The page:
The authors declared the following competing financial interests. O.R. reported being a consultant for Rhenium. S.P-S. reported being a speaker for Exact Sciences, and Nanostring, A.S. reported being a consultant for Progenetics, H.G. reported receiving honoraria from Rhenium Oncotest. A.B-S. reported being a consultant for Oncotest, and Exact Sciences. L.S-G. reported being employed at Rhenium Oncotest. The authors declared the following competing nonfinancial interests. O.R. reported being a speaker for AstraZeneca, Boehringer Ingelheim, BMS, MSD, Novartis, Pfizer, Roche, Takeda and Teva, and being a consultant for NucleaiMD and Edocate. I.K. reported being a speaker and receiving travel support for Roche, Pfizer, and Medison. S.P-S. reported being a speaker for Roche, Novartis, Pfizer, and AstraZeneca, being a consultant for Roche, Novartis, Eli Lilly, Gilead, MSD, Pfizer and AstraZeneca, and receiving travel support from Roche and Pfizer. R.Y. reported being a speaker for Roche, Novartis, MSD, AstraZeneca, and Eli Lilly, and being a consultant for Roche, Pfizer, Novartis, Medison, AstraZeneca, Gilead, and Eli Lilly. A.S. reported being a speaker for Teva, Roche, Pfizer, Novartis, and Eli Lilly; being a consultant for Eli Lilly, Pfizer, Novartis, Roche, Gilead, MSD, and AstraZeneca, receiving travels/accommodation support from Neopharm, Celgene, Medison, and Roche, and receiving a grant from Novartis and Roche. E.G-Y. reported receiving honoraria from Roche, Novartis, Eli Lilly, Pfizer, MSD, and AstraZeneca. H.G. reported receiving honoraria from Roche, Novartis, Pfizer, and MSD, and being a consultant for Novartis, Pfizer, Eli Lilly, and Gilead. A.B-S. reported being a consultant for Pfizer and Can-Fite. Dr. Stemmer reported receiving research grant from Can-Fite, AstraZeneca, Bioline RX, BMS, Halozyme, Clovis Oncology, CTG Pharma, Exelexis, Geicam, Halozyme, Incyte, Lilly, Moderna, Teva pharmaceuticals, and Roche, and owning stocks and options in CTG Pharma, DocBoxMD, Tyrnovo, VYPE, Cytora, and CAN-FITE. The remaining authors declare no conflicts of interest.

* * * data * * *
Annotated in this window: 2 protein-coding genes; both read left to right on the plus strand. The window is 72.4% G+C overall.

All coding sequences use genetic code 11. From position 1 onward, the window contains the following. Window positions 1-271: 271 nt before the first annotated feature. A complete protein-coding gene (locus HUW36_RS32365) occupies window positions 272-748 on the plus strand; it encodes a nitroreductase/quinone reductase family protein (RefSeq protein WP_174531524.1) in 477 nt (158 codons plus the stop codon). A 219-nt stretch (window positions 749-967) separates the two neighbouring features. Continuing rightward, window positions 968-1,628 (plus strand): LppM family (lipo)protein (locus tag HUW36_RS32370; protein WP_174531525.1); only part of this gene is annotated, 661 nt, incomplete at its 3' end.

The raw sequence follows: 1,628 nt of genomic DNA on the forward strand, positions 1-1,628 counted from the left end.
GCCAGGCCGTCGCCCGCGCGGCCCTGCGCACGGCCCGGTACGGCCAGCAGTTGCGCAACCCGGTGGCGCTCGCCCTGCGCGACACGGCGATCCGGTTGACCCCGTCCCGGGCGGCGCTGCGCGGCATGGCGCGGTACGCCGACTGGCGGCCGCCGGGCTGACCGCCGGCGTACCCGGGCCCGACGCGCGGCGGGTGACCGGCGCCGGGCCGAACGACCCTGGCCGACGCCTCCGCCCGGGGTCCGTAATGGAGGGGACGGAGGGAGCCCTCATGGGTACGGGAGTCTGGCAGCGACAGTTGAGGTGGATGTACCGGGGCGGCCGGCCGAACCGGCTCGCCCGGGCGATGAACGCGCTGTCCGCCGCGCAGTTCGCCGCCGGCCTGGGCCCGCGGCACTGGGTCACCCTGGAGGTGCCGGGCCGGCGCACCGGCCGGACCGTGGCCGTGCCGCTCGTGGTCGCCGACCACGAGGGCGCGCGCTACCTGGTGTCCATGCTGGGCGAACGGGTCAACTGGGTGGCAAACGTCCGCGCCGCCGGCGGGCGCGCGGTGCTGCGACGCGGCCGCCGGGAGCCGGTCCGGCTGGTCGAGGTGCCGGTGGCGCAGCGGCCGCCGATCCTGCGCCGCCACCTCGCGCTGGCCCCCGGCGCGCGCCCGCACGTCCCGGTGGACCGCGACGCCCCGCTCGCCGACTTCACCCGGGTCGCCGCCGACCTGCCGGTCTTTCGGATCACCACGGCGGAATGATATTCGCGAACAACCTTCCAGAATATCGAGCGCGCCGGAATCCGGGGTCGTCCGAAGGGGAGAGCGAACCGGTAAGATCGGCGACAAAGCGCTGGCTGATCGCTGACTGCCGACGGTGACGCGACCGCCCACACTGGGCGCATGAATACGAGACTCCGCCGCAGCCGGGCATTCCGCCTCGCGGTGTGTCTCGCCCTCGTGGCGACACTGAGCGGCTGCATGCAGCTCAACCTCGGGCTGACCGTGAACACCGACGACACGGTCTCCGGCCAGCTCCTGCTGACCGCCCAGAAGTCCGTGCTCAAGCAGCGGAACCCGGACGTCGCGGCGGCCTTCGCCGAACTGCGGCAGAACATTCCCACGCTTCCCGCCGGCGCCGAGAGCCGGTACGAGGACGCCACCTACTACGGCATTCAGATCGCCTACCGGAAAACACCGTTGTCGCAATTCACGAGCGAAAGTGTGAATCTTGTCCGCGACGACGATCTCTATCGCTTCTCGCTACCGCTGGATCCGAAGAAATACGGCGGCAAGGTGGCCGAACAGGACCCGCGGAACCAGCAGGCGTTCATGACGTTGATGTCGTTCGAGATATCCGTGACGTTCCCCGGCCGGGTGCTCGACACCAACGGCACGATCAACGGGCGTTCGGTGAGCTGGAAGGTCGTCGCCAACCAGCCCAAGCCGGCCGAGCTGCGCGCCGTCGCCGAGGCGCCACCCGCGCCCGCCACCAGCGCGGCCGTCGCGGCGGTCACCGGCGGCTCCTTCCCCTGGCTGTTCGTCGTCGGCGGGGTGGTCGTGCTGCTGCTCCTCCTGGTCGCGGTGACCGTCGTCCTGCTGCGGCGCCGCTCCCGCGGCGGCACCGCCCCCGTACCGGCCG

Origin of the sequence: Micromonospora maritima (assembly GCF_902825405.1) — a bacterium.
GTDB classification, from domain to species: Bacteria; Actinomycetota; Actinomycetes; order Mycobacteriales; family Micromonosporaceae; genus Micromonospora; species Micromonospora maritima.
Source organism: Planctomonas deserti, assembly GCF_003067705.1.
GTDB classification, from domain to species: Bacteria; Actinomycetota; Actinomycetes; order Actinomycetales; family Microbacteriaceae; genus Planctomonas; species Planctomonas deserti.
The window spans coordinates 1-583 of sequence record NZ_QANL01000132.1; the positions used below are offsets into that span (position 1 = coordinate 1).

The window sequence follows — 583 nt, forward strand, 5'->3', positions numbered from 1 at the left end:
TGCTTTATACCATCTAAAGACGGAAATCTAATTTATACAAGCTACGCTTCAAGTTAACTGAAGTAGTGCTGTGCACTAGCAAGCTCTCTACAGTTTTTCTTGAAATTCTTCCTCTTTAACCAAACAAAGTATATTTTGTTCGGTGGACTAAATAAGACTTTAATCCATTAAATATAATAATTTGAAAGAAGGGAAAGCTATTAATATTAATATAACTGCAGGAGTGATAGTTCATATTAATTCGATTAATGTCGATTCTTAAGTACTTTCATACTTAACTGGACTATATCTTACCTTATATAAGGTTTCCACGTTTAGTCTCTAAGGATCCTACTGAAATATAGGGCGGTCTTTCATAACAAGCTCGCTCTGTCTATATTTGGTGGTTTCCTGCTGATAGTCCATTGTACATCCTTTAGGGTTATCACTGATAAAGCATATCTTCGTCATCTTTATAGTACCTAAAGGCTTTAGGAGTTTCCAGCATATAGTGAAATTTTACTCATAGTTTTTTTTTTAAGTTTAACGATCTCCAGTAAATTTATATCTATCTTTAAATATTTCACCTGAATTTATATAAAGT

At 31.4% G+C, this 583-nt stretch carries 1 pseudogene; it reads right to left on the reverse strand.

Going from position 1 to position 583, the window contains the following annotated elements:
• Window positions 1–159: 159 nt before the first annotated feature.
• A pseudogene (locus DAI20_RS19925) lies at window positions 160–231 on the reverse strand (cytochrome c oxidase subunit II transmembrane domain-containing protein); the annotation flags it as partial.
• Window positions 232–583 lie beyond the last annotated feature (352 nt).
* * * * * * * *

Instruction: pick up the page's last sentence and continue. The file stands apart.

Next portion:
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Rotem, O., Peretz, I., Leviov, M. et al. Clinical outcomes in estrogen receptor-positive early-stage breast cancer patients with Recurrence Score 26-30: observational real-world cohort study. npj Breast Cancer 9, 49 (2023). https://doi.org/10.1038/s41523-023-00549-8